The Swiss Water Process provides great clarity of flavor between the "before and after" decaffeination results. In our process, a decaffeinated coffee should taste like the original green coffee and little else. After each decaffeination run, we sample roast and cup the before and after decaffeination samples side by side, focusing primarily on any differences in cup qualities between the two. This clarity means that an exceptional coffee will make an exceptional decaf, and that is what most of us are looking for.

Outside of cup quality, physical bean characteristics can be important in selecting coffees for decaffeination. We analyze all coffees for their moisture content (percentage of the bean that is water), water activity (the state of energy of the water in the bean), and density (mass/volume). These three aspects of green beans are an important trifecta for both roasters and decaffeinators alike, though we might use the information differently. Knowing the relationship between those three physical characteristics can tell us if a green coffee is or is not viable for decaffeination, and as long as a coffee is fresh and sound there are generally not problems.

Roasting and Tasting Decafs Christopher Schooley

Roasting DecafsRoasting Decafs

The classic decaf flavors that most people think of are the overwhelming maltiness, and in the worst cases, wet cardboard, but these flavors are generally the result of the original quality of the coffee itself or the intensity of the decaf processing. When the right coffee is selected and the process is carefully monitored, a good deal of the coffee's volatile compounds that effect characteristics such as flavor and aroma should survive. As Mike says, a really great decaf should resemble the original non-decaf coffee.

The same holds true for how the coffee behaves in the roaster, for the most part. A well processed decaf Ethiopia should behave more or less like a regular Ethiopia, except that the decaffeination process does affect the coffee's density. Because of this you want to be sensitive to how you use your energy input during the roast, especially during the initial drying stage and after the 1st crack has really started to roll so it doesn't get away from you. Basically the more you process a decaf, the more you break it down, and also if a coffee is already in poor shape, you're going to break it down even more. I think a good rule of thumb is to try pulling back on heat as you near 1st snaps to minimize violent bean fracturing, and let the charge carry roast through to your final targeted roast development. On our Probat L-12 fully loaded (23 lb batch size), this means dropping the heat from 75% to 25% about 10 - 20 degrees before first cracks occur. This varies from one roaster to the next and will depend on batch size as well.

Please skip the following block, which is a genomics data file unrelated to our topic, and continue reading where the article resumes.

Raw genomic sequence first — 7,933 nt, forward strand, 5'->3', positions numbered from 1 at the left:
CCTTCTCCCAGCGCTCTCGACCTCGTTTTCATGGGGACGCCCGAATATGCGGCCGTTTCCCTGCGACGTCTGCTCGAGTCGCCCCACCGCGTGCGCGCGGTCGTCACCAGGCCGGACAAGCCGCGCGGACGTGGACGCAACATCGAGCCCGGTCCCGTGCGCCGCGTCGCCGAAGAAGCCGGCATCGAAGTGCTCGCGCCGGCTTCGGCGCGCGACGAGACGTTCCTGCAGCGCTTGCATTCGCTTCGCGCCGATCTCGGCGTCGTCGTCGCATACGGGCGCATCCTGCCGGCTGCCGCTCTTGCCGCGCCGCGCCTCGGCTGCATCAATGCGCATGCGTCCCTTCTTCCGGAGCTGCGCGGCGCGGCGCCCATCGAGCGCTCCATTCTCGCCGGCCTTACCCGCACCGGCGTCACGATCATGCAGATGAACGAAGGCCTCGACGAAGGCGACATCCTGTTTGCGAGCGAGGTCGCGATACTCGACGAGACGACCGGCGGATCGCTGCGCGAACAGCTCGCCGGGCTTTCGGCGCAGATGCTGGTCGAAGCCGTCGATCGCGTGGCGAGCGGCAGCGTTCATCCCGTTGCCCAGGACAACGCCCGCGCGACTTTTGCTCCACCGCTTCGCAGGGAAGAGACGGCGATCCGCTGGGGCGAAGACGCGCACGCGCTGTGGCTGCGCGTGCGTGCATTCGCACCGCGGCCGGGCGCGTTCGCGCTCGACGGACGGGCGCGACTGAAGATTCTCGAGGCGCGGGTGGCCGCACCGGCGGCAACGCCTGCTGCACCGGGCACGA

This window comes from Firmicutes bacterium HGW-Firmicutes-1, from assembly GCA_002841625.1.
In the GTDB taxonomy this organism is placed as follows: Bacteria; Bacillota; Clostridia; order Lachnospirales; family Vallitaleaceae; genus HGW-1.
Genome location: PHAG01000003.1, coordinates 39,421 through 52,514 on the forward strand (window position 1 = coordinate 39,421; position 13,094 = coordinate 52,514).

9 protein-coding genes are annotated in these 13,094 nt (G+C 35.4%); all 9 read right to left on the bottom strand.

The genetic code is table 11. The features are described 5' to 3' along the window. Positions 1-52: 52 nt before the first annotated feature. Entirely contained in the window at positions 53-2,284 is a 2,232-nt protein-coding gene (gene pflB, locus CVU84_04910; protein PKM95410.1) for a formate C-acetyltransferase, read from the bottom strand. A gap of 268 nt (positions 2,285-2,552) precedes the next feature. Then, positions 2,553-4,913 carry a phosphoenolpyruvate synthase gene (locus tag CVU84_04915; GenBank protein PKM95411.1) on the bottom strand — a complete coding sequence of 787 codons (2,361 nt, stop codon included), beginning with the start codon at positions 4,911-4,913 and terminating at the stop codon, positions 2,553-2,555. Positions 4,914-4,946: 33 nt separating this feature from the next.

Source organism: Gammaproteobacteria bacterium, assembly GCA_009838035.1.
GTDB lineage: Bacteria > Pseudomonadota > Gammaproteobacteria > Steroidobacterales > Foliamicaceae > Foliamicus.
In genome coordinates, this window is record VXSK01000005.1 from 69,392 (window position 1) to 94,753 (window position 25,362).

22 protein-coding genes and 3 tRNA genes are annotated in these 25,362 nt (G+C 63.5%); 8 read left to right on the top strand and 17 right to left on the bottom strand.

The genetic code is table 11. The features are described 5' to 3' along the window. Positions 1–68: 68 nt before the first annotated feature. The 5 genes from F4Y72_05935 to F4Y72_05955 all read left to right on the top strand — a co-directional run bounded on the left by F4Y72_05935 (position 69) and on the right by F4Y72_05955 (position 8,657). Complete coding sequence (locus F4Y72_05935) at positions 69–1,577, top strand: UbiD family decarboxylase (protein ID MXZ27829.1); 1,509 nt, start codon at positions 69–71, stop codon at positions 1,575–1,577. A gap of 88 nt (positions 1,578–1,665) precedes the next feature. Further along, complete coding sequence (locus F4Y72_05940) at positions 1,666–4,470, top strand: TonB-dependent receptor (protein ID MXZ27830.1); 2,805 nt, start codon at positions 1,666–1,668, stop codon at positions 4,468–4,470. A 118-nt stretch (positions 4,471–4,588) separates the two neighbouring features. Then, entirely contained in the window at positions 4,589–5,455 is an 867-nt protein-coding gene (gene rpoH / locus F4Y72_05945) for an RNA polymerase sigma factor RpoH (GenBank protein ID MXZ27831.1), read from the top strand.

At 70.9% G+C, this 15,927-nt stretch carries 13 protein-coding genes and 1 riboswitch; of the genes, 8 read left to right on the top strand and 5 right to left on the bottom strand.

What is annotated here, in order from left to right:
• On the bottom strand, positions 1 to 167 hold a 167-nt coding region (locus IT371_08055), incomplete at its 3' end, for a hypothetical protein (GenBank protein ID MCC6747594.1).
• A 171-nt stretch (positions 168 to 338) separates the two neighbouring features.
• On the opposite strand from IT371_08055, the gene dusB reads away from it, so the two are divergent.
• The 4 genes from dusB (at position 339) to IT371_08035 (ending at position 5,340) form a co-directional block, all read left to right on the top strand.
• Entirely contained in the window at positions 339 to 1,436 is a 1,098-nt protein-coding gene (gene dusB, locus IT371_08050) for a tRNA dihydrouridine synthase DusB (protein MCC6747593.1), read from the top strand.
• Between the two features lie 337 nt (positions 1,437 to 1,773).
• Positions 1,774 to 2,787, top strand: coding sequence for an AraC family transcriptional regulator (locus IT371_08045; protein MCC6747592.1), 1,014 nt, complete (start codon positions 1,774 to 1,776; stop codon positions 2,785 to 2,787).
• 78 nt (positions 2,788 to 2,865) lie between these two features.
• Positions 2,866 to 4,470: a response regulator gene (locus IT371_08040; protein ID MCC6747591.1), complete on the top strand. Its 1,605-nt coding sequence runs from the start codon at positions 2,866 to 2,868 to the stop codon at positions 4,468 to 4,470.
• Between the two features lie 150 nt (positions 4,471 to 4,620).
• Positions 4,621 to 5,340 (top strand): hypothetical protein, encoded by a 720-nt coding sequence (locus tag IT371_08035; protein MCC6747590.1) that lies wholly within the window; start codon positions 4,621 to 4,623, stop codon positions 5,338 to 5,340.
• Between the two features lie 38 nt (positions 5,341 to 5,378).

The major difference in roasting a decaf are the color change indicators. Color change is a big part of monitoring roast development in regular coffees, but because the decaffeination process alters the color of the raw coffee so drastically, the same color change indicators are no longer present. One of the areas where this is the most problematic is at the very end of the roast. Decafs can appear much darker than what their actual roast levels are, and even begin to sweat some oils as the cellular structure is weaker from decaffeination. Even though a decaf may look dark, it might not actually be as dark as it looks since it started out a darker shade to begin with.

Same Coffee, One Reg One Decaf, Same Roast Level, reallySame Coffee, One Reg One Decaf, Same Roast Level, really

Most other physical and chemical changes are similar in decafs as in regular coffees, such as bean expansion, the 1st and 2nd cracks, as well as aroma indicators. The initial pops of 1st crack may be a little softer, but any well developed roast should have a distinctive finish to 1st crack. The roast aromas during and after the 1st crack are some of the most telling indicators of roast development during this period. You should move past the cereal and bread-like aromas and begin to smell some pungency, almost vinegar-like aromas, but with sweetness to it. Timing past the end of 1st crack is also crucial here, use it along with your aromas to tell you when the coffee has reached your desired roast target. If you roast the regular version of that coffee to an end point of 20 seconds after the end of first crack, then do the same with the decaf version, and adjust from there. Again and Again, great decafs should taste fairly similarly to the regular counterparts